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SyncThermology Blog

Diary of an Ex Race Horse - Part 1 by Lou Crow Sync Technician

Wednesday, April 15, 2020  ‹ Back To Latest News List

Since losing Rou, my horse of a lifetime, in 2016, I haven’t had the smoothest of rides with horses - I mean this quite literally. I bought a mare in 2017 who turned out to have huge behavioural issues and became too dangerous for anyone to ride. So, due mainly to my lack of budget, but also my love of TBs and experience with ex race horses, I decided that my best option would be to buy an ex race horse straight from the track. A blank canvass to work with. 

I found ‘Miss Geronimo’ at a local reputable dealers yard just down the road from me on the 1st September 2019. You can see from her photo that she was going to be a huge project. That was fine as the work that I would need to do with her over the first few months would fit in perfectly with my lifestyle. My dream for my new mare is to ultimately event, but Rou taught me so much - most poignantly to never forget to enjoy each day and step of your journey together and if things don’t go to plan, it’s really not worth stressing over. Some things are out of your control - they’re just meant to, or not meant to be.  

Hope For The Future

I soon decided on the stable name of ‘Hope’ for my new mare and my plan was, and still is, to see where our journey takes us. If she becomes an eventer, amazing! If she becomes a happy hacker, that’s great too. All I ‘hope’ for is that I can give her the best chance possible to enable her to reach her full potential in whatever discipline is right for her.   

Hope was seven when I bought her. She was raced as a flat racer, but not until she was four and then only three times. The reason for her sale was because her trainer had become unwell and was basically selling up. 

I went with a friend to view her. We watched her loose schooled over a couple of jumps - she was like a rabbit caught in the headlights. But I liked the way she moved, her sweet attitude and clever brain. I could see the potential of what she could become in a couple of years once muscle and top line had been built up. I rode her planning only to take her for a little walk and trot, but ended up having a sneaky canter too. I got off her with a big smile on my face.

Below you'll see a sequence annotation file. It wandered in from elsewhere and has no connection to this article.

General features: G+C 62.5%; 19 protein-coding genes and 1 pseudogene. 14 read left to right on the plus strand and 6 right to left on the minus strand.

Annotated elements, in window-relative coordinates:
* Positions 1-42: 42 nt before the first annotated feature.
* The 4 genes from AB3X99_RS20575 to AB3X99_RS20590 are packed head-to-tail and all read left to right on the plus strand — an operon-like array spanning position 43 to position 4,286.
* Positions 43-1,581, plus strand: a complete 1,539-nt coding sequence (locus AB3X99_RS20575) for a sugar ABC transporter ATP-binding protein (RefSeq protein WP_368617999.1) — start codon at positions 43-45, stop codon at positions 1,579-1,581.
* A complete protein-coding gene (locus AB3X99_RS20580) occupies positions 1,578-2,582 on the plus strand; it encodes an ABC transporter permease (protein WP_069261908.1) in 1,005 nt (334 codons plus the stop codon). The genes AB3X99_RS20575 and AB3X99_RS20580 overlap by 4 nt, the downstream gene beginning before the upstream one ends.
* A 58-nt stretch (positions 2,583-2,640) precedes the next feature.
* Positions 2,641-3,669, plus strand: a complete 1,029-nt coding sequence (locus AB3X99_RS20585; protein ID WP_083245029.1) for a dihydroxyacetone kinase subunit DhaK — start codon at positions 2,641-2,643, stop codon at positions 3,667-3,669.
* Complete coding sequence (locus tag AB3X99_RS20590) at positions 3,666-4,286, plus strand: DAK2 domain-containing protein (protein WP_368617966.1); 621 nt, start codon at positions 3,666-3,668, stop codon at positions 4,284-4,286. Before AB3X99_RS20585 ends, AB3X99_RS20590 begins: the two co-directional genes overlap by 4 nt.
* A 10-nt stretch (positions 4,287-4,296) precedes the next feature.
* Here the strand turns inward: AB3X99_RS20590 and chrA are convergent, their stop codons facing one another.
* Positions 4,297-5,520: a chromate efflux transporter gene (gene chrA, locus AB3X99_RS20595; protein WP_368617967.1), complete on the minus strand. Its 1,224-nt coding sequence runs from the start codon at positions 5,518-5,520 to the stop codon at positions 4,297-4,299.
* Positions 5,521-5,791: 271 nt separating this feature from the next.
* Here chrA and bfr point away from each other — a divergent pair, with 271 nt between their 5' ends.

My concern was whether there were any underlying issues which could cause lameness problems in the long-run, so I quickly had her vetted. Thankfully there were no concerns over her capability of becoming an eventer. My vet’s last comment as he got in his car to leave was "I’d buy her", which meant more than the paperwork itself! 

Gathering Information 

Knowing the problems that race horses can have from being started at such a young age, I performed a SyncEquine scan focussing on the back and SI - the areas that I wanted to check the most, especially after having experience of kissing spine with Rou.

The SyncThermology vet report highlighted: 

  • On dorsal views of the hindquarters, there is focal hyperthermia of the sacral region observed at rest, this is less apparent post exercise.
  • Caudally there is mild bilateral linear hypothermia of the sciatic grooves, observed post exercise.
  • Thermal findings in the caudal left neck are suggestive of muscular tightness at the level of the CT junction. This may be linked to reluctance to bend to the right.
  • All remaining spinal views are within normal thermal limits.
  • An assessment of cervical and pelvic function by a veterinary osteopath or physiotherapist is advised.

Amongst the Sync team we have a fantastic array of knowledge and experience - both from the technicians and team of interpreting vets. One of our technicians Helen Mathie, an ACPAT physio with a likeminded love of TB’s, explained the following to me: 

“Ex racehorse’s often splint through their longissimus and fix through their thoracics overusing their brachiocepalic and omotransversus which pulls the point of shoulder forward and scapular back, thus they don’t push from behind. All of which is fixable!” Phew.  

It was pretty obvious that this was the case with Hope. When I started riding her I could feel that she had no push from behind and was weight-bearing through her left shoulder/fore. She was also very crooked from her dock to her poll. For at least the first three months it felt like I was riding a banana where her neck would only bend to the left. All very common with ex racehorses, especially when you consider that they usually only race on one rein (the left) and are trained for speed. They learn to run through their legs, not through any muscle in their body.